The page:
The Turkish central bank raised interest rates by 5% on Thursday, taking the Key Rate to 30% amid a plunging lira and soaring inflation. The move didn’t help lift the currency which still sits near record lows. Next week doesn’t have much to offer beyond a few tier-three data releases.
The SNB opted against raising interest rates in September as their new forecasts showed inflation below 2% over the forecast horizon, meaning no more tightening is necessary. The decision obviously came with warnings that hikes could be considered in the future if the data warrants it, as the SNB attempted to put itself into hawkish hold territory, which markets didn’t buy. The SNB is done with rate hikes and the focus now will shift to when the first cut will come. Next week has a few things of note, with the KOF indicator and investor sentiment surveys, and the SNB quarterly bulletin being released.
The only data to watch will be total industrial profits for August which are forecasted to contract at a slower pace of -10% y/y from -15.5% y/y in July.
Q2 current account and external debt data will be released on Friday. The current account deficit is expected to shrink marginally to $1 billion from $-1.3 billion recorded in Q1.
The Indian rupee has been resilient against the strength of the US dollar against other emerging currencies in the past three months. The USD/INR has been trading in a tight range of 175 pips and capped below its October 2022 high of 83.28.
Two key data releases to be aware of this week. Firstly, the monthly CPI for August will be out on Wednesday, and after a deceleration to 4.9% in the year to July, marking the lowest inflation rate since February 2022, a slight uptick to 5.2% is expected in August.
Secondly, preliminary retail sales for August on Thursday are expected to show a dip to 0.3% m/m from 0.5% in July.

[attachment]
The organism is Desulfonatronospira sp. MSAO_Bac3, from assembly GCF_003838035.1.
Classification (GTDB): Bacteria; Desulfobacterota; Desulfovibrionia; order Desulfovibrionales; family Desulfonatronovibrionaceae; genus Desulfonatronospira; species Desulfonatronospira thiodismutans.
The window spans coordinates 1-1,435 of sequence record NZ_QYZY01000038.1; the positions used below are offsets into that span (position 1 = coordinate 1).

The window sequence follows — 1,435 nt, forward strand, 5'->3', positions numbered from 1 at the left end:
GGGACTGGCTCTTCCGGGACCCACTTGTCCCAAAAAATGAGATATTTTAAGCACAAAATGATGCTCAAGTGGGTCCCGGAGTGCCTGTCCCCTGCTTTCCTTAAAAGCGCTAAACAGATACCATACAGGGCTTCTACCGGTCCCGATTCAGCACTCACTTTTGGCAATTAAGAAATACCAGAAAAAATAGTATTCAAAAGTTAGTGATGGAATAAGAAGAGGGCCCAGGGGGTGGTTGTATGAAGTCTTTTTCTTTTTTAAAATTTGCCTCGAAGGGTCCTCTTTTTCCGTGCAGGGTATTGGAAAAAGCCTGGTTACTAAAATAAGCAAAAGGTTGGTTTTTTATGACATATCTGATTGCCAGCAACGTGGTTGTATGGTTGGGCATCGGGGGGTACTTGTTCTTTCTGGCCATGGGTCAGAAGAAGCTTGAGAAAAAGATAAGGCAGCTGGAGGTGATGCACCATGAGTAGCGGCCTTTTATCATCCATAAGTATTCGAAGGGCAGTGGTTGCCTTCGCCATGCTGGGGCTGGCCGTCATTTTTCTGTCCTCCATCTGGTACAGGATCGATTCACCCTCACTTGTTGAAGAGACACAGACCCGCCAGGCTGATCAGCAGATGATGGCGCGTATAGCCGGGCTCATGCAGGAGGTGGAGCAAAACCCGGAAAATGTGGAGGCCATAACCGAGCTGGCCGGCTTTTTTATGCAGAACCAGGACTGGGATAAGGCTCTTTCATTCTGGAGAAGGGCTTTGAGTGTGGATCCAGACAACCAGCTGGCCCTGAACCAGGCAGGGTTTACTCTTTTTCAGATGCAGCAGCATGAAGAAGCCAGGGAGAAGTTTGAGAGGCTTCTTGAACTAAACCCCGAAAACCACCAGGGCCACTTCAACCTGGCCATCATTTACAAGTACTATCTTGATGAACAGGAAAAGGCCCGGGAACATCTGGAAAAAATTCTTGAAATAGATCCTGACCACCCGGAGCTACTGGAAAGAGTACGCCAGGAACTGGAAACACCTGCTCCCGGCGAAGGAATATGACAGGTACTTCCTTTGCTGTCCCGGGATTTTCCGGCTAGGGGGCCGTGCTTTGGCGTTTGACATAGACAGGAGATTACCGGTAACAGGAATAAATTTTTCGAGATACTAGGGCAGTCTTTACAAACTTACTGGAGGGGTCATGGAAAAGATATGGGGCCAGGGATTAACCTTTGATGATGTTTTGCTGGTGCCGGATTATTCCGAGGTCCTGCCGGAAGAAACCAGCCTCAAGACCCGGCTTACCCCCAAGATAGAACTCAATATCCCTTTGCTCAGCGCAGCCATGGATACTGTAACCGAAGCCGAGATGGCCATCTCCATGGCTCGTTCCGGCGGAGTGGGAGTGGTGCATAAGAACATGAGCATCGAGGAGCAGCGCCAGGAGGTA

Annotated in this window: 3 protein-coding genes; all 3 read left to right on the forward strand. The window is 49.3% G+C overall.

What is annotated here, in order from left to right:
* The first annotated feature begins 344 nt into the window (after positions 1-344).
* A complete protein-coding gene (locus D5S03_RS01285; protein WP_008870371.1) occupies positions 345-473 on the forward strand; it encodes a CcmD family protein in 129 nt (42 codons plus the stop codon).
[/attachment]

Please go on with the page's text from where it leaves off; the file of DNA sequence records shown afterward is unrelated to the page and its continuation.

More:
Business confidence data for September is due on Thursday with an improvement to 5 from -3.7 in August expected. That would put an end to 26 consecutive months of negative readings.
Consumer confidence on Friday is expected to slow to 81.5 for September from 85 previously.
Bank of Japan (BoJ) monetary policy meeting minutes will be out on Wednesday and market participants will scrutinize the BoJ official’s remarks or expressed views on the state of inflation in Japan as well as any debate on bringing forward the end of negative interest rate policy.
A busy Friday with a slew of data releases. The leading Tokyo core inflation reading (excluding fresh food) is expected to dip to 2.6% y/y from 2.8%. That would be the third straight month of deceleration in Tokyo’s core inflation. However, the core-core inflation rate (excluding fresh food and energy) is forecasted to remain the same at 2.6% y/y for September, a 31-year high.
Retail sales for August are expected to dip slightly to 6.6% y/y from 6.8% in July, Consumer confidence in September is expected to improve to 37 from 36.2 in August.
Inflation data for August will be out on Monday and the core inflation rate is expected to decelerate further to 3.5% y/y from 3.8% in July. That would be the fourth consecutive month of slowdown. Meanwhile, the headline inflation rate is expected to be almost unchanged at 4% y/y in August versus 4.1% in July.